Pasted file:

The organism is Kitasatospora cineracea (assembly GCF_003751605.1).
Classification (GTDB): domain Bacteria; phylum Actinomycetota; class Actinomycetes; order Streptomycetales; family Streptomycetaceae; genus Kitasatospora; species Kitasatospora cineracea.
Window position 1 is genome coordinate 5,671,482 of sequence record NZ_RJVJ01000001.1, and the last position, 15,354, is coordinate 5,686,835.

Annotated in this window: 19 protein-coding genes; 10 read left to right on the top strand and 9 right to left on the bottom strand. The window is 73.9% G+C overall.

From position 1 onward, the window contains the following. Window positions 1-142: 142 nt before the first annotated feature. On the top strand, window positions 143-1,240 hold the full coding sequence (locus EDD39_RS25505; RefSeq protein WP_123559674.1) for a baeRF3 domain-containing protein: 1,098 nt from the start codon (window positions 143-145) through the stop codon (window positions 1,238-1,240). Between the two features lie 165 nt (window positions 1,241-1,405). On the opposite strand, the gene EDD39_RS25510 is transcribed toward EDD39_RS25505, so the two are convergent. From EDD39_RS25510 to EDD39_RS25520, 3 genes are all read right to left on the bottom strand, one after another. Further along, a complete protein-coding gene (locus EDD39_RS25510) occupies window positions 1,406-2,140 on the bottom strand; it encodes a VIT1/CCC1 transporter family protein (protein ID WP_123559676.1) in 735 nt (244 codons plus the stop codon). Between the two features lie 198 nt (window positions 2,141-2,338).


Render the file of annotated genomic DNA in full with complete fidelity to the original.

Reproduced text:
The organism is Kitasatospora cineracea (assembly GCF_003751605.1).
Classification (GTDB): domain Bacteria; phylum Actinomycetota; class Actinomycetes; order Streptomycetales; family Streptomycetaceae; genus Kitasatospora; species Kitasatospora cineracea.
Window position 1 is genome coordinate 5,671,482 of sequence record NZ_RJVJ01000001.1, and the last position, 15,354, is coordinate 5,686,835.

Annotated in this window: 19 protein-coding genes; 10 read left to right on the top strand and 9 right to left on the bottom strand. The window is 73.9% G+C overall.

From position 1 onward, the window contains the following. Window positions 1-142: 142 nt before the first annotated feature. On the top strand, window positions 143-1,240 hold the full coding sequence (locus EDD39_RS25505; RefSeq protein WP_123559674.1) for a baeRF3 domain-containing protein: 1,098 nt from the start codon (window positions 143-145) through the stop codon (window positions 1,238-1,240). Between the two features lie 165 nt (window positions 1,241-1,405). On the opposite strand, the gene EDD39_RS25510 is transcribed toward EDD39_RS25505, so the two are convergent. From EDD39_RS25510 to EDD39_RS25520, 3 genes are all read right to left on the bottom strand, one after another. Further along, a complete protein-coding gene (locus EDD39_RS25510) occupies window positions 1,406-2,140 on the bottom strand; it encodes a VIT1/CCC1 transporter family protein (protein ID WP_123559676.1) in 735 nt (244 codons plus the stop codon). Between the two features lie 198 nt (window positions 2,141-2,338).